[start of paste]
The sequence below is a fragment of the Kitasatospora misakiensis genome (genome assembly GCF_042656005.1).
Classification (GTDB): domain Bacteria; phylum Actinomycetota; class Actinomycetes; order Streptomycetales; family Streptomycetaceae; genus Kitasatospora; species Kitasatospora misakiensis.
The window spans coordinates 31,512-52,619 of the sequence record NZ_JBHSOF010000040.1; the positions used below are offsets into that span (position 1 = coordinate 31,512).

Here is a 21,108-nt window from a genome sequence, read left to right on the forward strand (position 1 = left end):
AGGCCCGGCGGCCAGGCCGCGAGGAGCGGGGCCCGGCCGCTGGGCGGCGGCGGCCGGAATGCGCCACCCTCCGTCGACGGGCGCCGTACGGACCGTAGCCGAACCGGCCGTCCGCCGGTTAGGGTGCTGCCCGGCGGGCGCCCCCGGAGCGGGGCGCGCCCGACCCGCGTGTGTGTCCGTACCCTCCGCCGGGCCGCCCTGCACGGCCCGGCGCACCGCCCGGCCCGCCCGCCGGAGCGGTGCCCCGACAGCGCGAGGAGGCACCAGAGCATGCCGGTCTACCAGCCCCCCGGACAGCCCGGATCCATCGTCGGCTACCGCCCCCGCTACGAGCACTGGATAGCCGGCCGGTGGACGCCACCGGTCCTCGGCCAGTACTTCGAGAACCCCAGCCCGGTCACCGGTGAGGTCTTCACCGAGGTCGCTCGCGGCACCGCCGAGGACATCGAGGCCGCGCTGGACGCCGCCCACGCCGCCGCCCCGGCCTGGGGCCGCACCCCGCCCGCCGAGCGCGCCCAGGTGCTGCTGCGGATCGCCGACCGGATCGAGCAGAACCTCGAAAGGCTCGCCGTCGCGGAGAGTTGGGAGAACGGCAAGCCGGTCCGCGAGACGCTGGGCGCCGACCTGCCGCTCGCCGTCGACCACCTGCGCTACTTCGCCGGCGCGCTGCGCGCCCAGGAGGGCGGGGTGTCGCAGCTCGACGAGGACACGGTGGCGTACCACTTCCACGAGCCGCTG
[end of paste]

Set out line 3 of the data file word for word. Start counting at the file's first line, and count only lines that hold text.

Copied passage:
The window spans coordinates 31,512-52,619 of the sequence record NZ_JBHSOF010000040.1; the positions used below are offsets into that span (position 1 = coordinate 31,512).